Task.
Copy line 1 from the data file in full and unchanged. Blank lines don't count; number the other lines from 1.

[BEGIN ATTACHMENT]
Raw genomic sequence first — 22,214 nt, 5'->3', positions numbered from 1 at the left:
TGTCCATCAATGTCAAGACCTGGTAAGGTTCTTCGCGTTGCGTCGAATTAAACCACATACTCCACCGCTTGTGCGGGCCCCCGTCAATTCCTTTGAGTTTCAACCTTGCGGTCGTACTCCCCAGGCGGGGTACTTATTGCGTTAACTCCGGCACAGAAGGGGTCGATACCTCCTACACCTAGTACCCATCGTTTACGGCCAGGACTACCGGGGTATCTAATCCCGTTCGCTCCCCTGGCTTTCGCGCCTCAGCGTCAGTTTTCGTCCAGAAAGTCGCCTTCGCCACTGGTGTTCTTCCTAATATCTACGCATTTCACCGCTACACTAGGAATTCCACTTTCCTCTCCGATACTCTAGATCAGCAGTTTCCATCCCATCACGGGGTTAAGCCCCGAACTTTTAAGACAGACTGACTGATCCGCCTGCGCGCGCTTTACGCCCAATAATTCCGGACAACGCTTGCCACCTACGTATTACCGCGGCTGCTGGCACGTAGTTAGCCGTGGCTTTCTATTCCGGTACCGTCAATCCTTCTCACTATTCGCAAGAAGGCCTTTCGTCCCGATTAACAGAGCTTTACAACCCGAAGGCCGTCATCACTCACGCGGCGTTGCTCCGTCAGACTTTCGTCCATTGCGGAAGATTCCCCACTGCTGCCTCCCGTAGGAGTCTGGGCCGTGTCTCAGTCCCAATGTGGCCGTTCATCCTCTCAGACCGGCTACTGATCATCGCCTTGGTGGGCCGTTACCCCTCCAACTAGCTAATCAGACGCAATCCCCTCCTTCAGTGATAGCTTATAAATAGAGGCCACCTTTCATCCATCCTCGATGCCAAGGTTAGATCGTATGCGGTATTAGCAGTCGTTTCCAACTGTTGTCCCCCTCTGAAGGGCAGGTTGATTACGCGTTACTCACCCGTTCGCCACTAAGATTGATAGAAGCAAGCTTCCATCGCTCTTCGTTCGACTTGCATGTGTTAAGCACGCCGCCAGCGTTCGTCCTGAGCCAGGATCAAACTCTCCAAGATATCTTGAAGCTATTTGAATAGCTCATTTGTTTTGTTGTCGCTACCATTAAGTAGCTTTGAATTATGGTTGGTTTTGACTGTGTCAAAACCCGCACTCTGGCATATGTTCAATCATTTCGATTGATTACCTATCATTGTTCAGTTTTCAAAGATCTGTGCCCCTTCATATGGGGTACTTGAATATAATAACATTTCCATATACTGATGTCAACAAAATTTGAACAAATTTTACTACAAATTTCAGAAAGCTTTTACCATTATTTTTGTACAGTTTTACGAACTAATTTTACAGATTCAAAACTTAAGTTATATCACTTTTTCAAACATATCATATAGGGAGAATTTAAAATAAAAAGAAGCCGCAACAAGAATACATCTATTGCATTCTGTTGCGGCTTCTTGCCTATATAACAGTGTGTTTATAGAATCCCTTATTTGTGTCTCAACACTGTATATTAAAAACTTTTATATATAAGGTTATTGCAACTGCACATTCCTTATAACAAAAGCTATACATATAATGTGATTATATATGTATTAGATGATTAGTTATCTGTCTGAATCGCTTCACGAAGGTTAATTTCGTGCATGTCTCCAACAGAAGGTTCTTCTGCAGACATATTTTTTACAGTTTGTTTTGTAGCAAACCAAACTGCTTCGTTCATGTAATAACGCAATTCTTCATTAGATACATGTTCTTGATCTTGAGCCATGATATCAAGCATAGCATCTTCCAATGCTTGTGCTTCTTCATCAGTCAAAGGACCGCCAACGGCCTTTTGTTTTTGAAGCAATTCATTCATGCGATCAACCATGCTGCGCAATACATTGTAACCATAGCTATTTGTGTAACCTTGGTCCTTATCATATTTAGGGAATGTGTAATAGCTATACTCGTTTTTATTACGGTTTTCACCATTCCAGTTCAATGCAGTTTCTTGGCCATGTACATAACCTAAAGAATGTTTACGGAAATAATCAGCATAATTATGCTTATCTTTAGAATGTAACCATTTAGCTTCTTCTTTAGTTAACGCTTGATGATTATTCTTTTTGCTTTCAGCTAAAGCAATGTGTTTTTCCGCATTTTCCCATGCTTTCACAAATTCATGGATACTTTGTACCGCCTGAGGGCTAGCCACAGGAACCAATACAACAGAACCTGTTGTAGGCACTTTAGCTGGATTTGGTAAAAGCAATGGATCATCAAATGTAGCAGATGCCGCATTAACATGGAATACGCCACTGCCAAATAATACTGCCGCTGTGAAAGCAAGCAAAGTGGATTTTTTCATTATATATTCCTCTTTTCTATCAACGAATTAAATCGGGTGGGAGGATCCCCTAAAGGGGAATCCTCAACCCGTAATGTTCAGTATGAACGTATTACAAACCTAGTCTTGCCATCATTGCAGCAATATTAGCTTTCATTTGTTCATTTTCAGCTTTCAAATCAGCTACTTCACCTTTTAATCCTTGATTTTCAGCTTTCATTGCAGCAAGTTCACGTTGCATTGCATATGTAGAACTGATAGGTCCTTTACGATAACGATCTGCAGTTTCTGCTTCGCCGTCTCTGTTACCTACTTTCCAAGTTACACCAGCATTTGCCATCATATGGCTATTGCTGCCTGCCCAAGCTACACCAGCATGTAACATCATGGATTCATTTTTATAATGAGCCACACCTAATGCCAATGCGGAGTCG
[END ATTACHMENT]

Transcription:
Raw genomic sequence first — 22,214 nt, 5'->3', positions numbered from 1 at the left: